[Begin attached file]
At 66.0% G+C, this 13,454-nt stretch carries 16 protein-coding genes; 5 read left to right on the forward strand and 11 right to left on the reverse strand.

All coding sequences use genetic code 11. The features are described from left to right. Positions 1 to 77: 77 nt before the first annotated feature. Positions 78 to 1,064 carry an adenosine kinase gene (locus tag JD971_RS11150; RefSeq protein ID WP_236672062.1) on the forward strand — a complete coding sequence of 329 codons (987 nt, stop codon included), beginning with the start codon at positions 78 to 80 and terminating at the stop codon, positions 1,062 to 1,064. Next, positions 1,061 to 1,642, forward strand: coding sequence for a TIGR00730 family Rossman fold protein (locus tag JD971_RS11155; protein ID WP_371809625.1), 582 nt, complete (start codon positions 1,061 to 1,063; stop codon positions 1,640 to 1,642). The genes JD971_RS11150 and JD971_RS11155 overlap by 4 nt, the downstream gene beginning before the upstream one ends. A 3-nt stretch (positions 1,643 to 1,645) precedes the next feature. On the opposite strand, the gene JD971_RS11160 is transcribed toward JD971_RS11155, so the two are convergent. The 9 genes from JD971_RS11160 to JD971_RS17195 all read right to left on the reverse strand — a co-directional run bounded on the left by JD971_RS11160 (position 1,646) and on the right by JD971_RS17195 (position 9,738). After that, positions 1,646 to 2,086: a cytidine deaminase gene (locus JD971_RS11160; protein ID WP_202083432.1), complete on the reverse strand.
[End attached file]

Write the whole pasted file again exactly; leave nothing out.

At 66.0% G+C, this 13,454-nt stretch carries 16 protein-coding genes; 5 read left to right on the forward strand and 11 right to left on the reverse strand.

All coding sequences use genetic code 11. The features are described from left to right. Positions 1 to 77: 77 nt before the first annotated feature. Positions 78 to 1,064 carry an adenosine kinase gene (locus tag JD971_RS11150; RefSeq protein ID WP_236672062.1) on the forward strand — a complete coding sequence of 329 codons (987 nt, stop codon included), beginning with the start codon at positions 78 to 80 and terminating at the stop codon, positions 1,062 to 1,064. Next, positions 1,061 to 1,642, forward strand: coding sequence for a TIGR00730 family Rossman fold protein (locus tag JD971_RS11155; protein ID WP_371809625.1), 582 nt, complete (start codon positions 1,061 to 1,063; stop codon positions 1,640 to 1,642). The genes JD971_RS11150 and JD971_RS11155 overlap by 4 nt, the downstream gene beginning before the upstream one ends. A 3-nt stretch (positions 1,643 to 1,645) precedes the next feature. On the opposite strand, the gene JD971_RS11160 is transcribed toward JD971_RS11155, so the two are convergent. The 9 genes from JD971_RS11160 to JD971_RS17195 all read right to left on the reverse strand — a co-directional run bounded on the left by JD971_RS11160 (position 1,646) and on the right by JD971_RS17195 (position 9,738). After that, positions 1,646 to 2,086: a cytidine deaminase gene (locus JD971_RS11160; protein ID WP_202083432.1), complete on the reverse strand.